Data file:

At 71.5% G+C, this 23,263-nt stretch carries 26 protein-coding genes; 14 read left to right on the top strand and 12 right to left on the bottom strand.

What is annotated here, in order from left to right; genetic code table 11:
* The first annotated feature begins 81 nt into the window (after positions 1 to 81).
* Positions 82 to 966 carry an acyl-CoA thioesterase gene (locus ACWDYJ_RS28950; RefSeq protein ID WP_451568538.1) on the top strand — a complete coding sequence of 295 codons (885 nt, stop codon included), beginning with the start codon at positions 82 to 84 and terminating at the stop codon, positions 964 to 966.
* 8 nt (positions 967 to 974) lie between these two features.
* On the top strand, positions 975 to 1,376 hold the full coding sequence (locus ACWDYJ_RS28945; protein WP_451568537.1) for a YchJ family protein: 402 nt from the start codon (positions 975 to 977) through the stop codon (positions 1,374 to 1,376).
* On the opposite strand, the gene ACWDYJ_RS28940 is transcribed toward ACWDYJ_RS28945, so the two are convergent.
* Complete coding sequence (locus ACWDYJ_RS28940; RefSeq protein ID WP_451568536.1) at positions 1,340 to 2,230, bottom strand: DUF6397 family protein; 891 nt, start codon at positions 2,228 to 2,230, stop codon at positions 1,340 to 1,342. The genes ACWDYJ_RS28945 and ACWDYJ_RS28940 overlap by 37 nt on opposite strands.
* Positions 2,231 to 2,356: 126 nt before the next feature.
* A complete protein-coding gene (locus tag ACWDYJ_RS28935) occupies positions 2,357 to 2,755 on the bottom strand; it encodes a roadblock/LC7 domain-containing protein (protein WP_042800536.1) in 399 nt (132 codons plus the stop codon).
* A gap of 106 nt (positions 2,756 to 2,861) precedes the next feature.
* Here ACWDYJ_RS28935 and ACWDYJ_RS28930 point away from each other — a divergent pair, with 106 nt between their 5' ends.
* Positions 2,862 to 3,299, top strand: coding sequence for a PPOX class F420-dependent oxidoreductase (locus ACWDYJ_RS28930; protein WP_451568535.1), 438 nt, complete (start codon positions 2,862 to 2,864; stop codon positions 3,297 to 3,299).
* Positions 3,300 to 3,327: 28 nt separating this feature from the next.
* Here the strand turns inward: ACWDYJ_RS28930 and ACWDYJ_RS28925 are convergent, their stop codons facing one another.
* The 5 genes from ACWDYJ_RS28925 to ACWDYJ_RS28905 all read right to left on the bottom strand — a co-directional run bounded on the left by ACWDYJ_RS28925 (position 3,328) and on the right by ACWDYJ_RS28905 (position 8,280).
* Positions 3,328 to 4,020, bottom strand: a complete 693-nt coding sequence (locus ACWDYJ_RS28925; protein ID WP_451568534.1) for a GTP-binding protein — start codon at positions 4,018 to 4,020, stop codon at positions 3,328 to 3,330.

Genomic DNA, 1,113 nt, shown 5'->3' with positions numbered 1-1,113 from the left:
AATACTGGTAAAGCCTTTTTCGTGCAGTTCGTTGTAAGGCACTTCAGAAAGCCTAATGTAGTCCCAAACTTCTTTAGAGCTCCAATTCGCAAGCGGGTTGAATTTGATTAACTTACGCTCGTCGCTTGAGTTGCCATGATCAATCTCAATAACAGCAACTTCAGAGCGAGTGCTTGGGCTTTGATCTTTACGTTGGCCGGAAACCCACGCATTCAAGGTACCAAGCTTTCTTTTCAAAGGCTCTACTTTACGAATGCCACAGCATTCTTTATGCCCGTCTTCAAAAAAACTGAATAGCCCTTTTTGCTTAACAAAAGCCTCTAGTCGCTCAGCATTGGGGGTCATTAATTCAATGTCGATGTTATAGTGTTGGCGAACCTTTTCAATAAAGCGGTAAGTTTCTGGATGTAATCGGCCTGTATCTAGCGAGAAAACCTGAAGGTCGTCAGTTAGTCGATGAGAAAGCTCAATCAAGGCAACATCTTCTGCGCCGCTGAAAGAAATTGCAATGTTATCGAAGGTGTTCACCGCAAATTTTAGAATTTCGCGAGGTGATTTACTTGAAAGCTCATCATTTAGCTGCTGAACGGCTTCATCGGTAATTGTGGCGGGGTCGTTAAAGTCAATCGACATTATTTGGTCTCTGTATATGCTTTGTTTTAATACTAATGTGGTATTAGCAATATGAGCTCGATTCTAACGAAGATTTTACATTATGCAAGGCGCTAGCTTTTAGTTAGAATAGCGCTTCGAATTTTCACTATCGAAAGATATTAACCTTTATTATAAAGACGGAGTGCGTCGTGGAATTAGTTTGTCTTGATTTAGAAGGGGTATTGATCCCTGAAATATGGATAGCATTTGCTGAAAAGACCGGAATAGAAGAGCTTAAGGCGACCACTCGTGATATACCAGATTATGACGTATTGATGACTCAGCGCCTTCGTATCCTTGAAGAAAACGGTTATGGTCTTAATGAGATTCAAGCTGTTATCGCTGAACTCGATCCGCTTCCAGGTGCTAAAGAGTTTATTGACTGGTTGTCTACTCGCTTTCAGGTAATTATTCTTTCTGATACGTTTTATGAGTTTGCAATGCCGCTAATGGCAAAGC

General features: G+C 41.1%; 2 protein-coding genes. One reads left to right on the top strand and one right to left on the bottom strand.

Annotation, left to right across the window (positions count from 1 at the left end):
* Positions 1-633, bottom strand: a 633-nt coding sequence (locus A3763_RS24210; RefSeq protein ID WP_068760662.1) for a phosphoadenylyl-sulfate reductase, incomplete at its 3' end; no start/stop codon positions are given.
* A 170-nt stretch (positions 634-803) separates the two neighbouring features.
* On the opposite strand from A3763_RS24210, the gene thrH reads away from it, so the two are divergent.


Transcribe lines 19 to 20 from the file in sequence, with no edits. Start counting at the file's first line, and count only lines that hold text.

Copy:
AATACTGGTAAAGCCTTTTTCGTGCAGTTCGTTGTAAGGCACTTCAGAAAGCCTAATGTAGTCCCAAACTTCTTTAGAGCTCCAATTCGCAAGCGGGTTGAATTTGATTAACTTACGCTCGTCGCTTGAGTTGCCATGATCAATCTCAATAACAGCAACTTCAGAGCGAGTGCTTGGGCTTTGATCTTTACGTTGGCCGGAAACCCACGCATTCAAGGTACCAAGCTTTCTTTTCAAAGGCTCTACTTTACGAATGCCACAGCATTCTTTATGCCCGTCTTCAAAAAAACTGAATAGCCCTTTTTGCTTAACAAAAGCCTCTAGTCGCTCAGCATTGGGGGTCATTAATTCAATGTCGATGTTATAGTGTTGGCGAACCTTTTCAATAAAGCGGTAAGTTTCTGGATGTAATCGGCCTGTATCTAGCGAGAAAACCTGAAGGTCGTCAGTTAGTCGATGAGAAAGCTCAATCAAGGCAACATCTTCTGCGCCGCTGAAAGAAATTGCAATGTTATCGAAGGTGTTCACCGCAAATTTTAGAATTTCGCGAGGTGATTTACTTGAAAGCTCATCATTTAGCTGCTGAACGGCTTCATCGGTAATTGTGGCGGGGTCGTTAAAGTCAATCGACATTATTTGGTCTCTGTATATGCTTTGTTTTAATACTAATGTGGTATTAGCAATATGAGCTCGATTCTAACGAAGATTTTACATTATGCAAGGCGCTAGCTTTTAGTTAGAATAGCGCTTCGAATTTTCACTATCGAAAGATATTAACCTTTATTATAAAGACGGAGTGCGTCGTGGAATTAGTTTGTCTTGATTTAGAAGGGGTATTGATCCCTGAAATATGGATAGCATTTGCTGAAAAGACCGGAATAGAAGAGCTTAAGGCGACCACTCGTGATATACCAGATTATGACGTATTGATGACTCAGCGCCTTCGTATCCTTGAAGAAAACGGTTATGGTCTTAATGAGATTCAAGCTGTTATCGCTGAACTCGATCCGCTTCCAGGTGCTAAAGAGTTTATTGACTGGTTGTCTACTCGCTTTCAGGTAATTATTCTTTCTGATACGTTTTATGAGTTTGCAATGCCGCTAATGGCAAAGC

General features: G+C 41.1%; 2 protein-coding genes. One reads left to right on the top strand and one right to left on the bottom strand.